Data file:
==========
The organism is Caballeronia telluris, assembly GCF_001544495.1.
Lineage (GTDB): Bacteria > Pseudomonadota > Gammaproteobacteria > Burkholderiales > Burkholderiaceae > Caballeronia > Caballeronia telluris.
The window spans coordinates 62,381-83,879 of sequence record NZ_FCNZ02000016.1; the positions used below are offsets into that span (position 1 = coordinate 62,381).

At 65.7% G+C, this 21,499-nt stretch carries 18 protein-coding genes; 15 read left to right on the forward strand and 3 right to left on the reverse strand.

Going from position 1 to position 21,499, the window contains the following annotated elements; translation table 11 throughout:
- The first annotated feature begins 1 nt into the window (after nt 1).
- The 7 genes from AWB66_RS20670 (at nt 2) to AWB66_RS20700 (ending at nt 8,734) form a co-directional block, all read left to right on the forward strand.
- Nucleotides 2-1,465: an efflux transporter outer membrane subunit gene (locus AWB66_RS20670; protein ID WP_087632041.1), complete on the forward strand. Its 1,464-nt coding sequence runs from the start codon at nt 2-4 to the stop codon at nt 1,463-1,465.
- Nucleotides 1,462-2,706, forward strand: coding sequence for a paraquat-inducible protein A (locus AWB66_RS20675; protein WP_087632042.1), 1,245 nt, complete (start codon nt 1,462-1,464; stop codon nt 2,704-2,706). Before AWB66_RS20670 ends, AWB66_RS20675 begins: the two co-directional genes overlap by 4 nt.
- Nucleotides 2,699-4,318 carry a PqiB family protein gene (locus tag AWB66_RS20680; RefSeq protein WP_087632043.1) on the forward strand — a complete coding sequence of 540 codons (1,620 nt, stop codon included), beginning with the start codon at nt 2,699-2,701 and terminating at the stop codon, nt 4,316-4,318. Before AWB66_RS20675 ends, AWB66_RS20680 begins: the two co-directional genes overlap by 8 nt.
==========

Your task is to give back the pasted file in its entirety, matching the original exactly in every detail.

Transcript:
The organism is Caballeronia telluris, assembly GCF_001544495.1.
Lineage (GTDB): Bacteria > Pseudomonadota > Gammaproteobacteria > Burkholderiales > Burkholderiaceae > Caballeronia > Caballeronia telluris.
The window spans coordinates 62,381-83,879 of sequence record NZ_FCNZ02000016.1; the positions used below are offsets into that span (position 1 = coordinate 62,381).

At 65.7% G+C, this 21,499-nt stretch carries 18 protein-coding genes; 15 read left to right on the forward strand and 3 right to left on the reverse strand.

Going from position 1 to position 21,499, the window contains the following annotated elements; translation table 11 throughout:
- The first annotated feature begins 1 nt into the window (after nt 1).
- The 7 genes from AWB66_RS20670 (at nt 2) to AWB66_RS20700 (ending at nt 8,734) form a co-directional block, all read left to right on the forward strand.
- Nucleotides 2-1,465: an efflux transporter outer membrane subunit gene (locus AWB66_RS20670; protein ID WP_087632041.1), complete on the forward strand. Its 1,464-nt coding sequence runs from the start codon at nt 2-4 to the stop codon at nt 1,463-1,465.
- Nucleotides 1,462-2,706, forward strand: coding sequence for a paraquat-inducible protein A (locus AWB66_RS20675; protein WP_087632042.1), 1,245 nt, complete (start codon nt 1,462-1,464; stop codon nt 2,704-2,706). Before AWB66_RS20670 ends, AWB66_RS20675 begins: the two co-directional genes overlap by 4 nt.
- Nucleotides 2,699-4,318 carry a PqiB family protein gene (locus tag AWB66_RS20680; RefSeq protein WP_087632043.1) on the forward strand — a complete coding sequence of 540 codons (1,620 nt, stop codon included), beginning with the start codon at nt 2,699-2,701 and terminating at the stop codon, nt 4,316-4,318. Before AWB66_RS20675 ends, AWB66_RS20680 begins: the two co-directional genes overlap by 8 nt.